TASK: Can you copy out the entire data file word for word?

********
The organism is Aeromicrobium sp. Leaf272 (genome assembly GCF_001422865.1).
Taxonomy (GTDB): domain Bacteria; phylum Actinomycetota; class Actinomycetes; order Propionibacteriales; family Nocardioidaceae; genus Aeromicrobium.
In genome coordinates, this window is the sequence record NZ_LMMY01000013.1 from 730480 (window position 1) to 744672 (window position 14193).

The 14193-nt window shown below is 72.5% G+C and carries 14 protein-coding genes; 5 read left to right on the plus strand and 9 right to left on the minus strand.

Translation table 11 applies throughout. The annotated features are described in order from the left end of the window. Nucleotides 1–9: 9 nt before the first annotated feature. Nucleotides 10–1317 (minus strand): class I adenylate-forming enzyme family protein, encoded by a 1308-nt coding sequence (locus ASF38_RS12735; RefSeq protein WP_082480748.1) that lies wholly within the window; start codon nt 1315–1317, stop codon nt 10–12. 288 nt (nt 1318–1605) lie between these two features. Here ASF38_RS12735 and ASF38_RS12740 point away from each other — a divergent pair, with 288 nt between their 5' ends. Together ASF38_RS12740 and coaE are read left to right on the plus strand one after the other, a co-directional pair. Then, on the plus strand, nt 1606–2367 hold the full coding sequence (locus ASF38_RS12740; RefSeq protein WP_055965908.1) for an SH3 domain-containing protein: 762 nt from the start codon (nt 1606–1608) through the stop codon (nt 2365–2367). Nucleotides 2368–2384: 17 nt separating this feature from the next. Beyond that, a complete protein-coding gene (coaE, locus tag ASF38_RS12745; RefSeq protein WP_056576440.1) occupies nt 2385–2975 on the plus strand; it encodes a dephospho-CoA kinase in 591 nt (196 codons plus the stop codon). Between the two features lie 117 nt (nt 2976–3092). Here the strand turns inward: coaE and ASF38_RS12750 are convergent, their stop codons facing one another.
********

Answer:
The organism is Aeromicrobium sp. Leaf272 (genome assembly GCF_001422865.1).
Taxonomy (GTDB): domain Bacteria; phylum Actinomycetota; class Actinomycetes; order Propionibacteriales; family Nocardioidaceae; genus Aeromicrobium.
In genome coordinates, this window is the sequence record NZ_LMMY01000013.1 from 730480 (window position 1) to 744672 (window position 14193).

The 14193-nt window shown below is 72.5% G+C and carries 14 protein-coding genes; 5 read left to right on the plus strand and 9 right to left on the minus strand.

Translation table 11 applies throughout. The annotated features are described in order from the left end of the window. Nucleotides 1–9: 9 nt before the first annotated feature. Nucleotides 10–1317 (minus strand): class I adenylate-forming enzyme family protein, encoded by a 1308-nt coding sequence (locus ASF38_RS12735; RefSeq protein WP_082480748.1) that lies wholly within the window; start codon nt 1315–1317, stop codon nt 10–12. 288 nt (nt 1318–1605) lie between these two features. Here ASF38_RS12735 and ASF38_RS12740 point away from each other — a divergent pair, with 288 nt between their 5' ends. Together ASF38_RS12740 and coaE are read left to right on the plus strand one after the other, a co-directional pair. Then, on the plus strand, nt 1606–2367 hold the full coding sequence (locus ASF38_RS12740; RefSeq protein WP_055965908.1) for an SH3 domain-containing protein: 762 nt from the start codon (nt 1606–1608) through the stop codon (nt 2365–2367). Nucleotides 2368–2384: 17 nt separating this feature from the next. Beyond that, a complete protein-coding gene (coaE, locus tag ASF38_RS12745; RefSeq protein WP_056576440.1) occupies nt 2385–2975 on the plus strand; it encodes a dephospho-CoA kinase in 591 nt (196 codons plus the stop codon). Between the two features lie 117 nt (nt 2976–3092). Here the strand turns inward: coaE and ASF38_RS12750 are convergent, their stop codons facing one another.